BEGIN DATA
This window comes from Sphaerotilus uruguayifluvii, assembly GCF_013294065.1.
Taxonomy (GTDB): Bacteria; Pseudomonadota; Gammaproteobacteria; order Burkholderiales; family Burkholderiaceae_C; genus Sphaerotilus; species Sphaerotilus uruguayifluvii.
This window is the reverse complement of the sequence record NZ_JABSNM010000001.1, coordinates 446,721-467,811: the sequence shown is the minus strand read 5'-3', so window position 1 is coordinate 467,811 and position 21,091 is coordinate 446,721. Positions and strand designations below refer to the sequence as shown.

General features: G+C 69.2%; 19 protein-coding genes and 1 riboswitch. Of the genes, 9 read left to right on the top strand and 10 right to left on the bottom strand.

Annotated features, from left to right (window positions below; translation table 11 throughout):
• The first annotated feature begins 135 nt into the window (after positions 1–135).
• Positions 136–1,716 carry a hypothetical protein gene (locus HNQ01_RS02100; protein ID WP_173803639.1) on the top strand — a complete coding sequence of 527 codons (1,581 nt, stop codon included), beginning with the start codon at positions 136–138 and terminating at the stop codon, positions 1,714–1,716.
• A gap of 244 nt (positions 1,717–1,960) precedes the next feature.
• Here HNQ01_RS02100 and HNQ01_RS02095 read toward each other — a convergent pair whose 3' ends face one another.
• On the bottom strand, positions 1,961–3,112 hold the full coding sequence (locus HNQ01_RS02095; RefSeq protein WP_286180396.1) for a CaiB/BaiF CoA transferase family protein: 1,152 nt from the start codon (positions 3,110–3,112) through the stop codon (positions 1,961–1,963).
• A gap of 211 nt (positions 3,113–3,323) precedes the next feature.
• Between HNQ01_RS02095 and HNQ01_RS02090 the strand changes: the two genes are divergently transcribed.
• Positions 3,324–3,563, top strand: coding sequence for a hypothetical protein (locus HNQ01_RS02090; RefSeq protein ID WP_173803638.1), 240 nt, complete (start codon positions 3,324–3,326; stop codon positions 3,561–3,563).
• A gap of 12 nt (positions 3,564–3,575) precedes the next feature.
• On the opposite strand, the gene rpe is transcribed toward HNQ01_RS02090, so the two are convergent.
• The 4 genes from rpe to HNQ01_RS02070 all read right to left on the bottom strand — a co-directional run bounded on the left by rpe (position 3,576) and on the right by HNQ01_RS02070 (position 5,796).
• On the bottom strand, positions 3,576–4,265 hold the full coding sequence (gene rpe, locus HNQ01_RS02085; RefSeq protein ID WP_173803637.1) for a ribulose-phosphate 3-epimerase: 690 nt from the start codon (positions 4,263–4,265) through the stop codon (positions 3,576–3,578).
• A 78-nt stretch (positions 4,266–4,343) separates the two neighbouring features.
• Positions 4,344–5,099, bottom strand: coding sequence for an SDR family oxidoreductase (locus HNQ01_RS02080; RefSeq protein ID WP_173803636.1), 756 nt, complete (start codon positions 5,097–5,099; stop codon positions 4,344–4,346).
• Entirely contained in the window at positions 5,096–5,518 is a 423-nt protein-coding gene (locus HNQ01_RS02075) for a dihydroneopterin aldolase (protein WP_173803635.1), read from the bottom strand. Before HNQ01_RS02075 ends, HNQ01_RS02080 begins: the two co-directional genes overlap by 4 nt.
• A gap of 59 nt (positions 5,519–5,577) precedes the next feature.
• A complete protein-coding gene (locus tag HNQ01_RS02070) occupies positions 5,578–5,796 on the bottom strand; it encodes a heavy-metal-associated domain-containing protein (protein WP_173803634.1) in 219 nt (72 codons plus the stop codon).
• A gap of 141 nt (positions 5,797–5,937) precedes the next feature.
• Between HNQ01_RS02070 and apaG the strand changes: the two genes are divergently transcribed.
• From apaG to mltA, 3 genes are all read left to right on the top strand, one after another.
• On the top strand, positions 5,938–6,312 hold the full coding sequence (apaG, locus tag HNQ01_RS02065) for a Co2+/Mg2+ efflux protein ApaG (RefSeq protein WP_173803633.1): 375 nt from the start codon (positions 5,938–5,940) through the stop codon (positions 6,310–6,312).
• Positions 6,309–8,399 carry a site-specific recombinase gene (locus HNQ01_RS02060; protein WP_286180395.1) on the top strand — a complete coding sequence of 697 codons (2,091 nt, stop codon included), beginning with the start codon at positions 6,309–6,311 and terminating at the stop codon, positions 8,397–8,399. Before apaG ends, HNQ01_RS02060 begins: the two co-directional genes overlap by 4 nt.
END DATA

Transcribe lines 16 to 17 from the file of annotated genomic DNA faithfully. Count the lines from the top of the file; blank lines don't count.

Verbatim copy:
• The 4 genes from rpe to HNQ01_RS02070 all read right to left on the bottom strand — a co-directional run bounded on the left by rpe (position 3,576) and on the right by HNQ01_RS02070 (position 5,796).
• On the bottom strand, positions 3,576–4,265 hold the full coding sequence (gene rpe, locus HNQ01_RS02085; RefSeq protein ID WP_173803637.1) for a ribulose-phosphate 3-epimerase: 690 nt from the start codon (positions 4,263–4,265) through the stop codon (positions 3,576–3,578).